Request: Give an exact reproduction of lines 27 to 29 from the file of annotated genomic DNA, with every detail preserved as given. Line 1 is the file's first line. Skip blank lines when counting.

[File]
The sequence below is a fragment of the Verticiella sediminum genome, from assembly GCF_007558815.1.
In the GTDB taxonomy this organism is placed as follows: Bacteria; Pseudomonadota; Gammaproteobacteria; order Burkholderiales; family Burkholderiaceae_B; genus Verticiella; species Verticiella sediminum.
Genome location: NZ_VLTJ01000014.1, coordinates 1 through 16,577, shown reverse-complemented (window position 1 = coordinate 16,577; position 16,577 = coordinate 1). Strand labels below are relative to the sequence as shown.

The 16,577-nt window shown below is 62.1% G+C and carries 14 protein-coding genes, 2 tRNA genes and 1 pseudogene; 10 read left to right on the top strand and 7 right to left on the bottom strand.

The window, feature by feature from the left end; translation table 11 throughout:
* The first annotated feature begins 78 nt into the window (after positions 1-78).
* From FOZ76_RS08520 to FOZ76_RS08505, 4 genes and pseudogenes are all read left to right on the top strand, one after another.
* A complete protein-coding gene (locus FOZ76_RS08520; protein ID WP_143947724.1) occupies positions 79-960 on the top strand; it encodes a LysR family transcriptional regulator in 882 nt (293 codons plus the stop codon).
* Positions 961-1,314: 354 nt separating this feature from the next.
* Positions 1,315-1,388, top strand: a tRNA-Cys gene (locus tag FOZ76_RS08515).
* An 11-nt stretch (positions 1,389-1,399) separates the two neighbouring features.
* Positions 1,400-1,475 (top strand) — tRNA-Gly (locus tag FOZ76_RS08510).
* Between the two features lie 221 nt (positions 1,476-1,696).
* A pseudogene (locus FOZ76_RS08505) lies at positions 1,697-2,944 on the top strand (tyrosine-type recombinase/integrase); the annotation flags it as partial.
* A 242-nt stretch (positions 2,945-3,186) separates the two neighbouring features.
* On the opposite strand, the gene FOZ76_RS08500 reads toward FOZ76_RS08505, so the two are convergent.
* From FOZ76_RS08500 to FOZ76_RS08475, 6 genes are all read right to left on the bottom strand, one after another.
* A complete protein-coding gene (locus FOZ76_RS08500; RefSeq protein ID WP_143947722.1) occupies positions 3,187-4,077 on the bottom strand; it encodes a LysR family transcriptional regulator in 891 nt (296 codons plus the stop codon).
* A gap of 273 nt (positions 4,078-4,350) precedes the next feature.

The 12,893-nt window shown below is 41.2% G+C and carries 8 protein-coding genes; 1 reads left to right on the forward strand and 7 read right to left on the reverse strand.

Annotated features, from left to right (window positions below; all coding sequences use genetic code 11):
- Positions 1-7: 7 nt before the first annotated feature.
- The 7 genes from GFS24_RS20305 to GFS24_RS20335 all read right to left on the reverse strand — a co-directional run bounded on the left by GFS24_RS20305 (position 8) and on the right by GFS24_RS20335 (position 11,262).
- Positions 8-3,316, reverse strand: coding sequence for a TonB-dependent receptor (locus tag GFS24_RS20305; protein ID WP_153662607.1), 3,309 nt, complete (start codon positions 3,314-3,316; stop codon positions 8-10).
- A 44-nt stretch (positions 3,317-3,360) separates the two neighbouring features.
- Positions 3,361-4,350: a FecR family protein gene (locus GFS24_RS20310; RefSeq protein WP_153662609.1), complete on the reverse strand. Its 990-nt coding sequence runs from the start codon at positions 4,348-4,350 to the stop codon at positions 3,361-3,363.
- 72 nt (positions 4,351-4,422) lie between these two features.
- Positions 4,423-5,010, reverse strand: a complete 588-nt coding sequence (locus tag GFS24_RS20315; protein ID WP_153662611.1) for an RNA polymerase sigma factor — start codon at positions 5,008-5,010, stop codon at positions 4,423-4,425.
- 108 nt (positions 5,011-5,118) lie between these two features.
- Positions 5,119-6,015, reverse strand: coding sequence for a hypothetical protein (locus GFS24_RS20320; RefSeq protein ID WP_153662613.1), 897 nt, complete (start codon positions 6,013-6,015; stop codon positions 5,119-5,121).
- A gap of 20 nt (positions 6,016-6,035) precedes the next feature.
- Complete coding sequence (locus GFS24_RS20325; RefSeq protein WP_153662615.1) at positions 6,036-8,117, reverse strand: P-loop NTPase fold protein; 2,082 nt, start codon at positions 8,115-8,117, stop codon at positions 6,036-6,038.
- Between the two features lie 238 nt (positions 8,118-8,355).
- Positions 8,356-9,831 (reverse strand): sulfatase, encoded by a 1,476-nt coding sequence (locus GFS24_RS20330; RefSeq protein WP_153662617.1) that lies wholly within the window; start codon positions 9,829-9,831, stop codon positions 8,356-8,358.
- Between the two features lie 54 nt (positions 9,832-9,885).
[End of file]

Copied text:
- 72 nt (positions 4,351-4,422) lie between these two features.
- Positions 4,423-5,010, reverse strand: a complete 588-nt coding sequence (locus tag GFS24_RS20315; protein ID WP_153662611.1) for an RNA polymerase sigma factor — start codon at positions 5,008-5,010, stop codon at positions 4,423-4,425.
- 108 nt (positions 5,011-5,118) lie between these two features.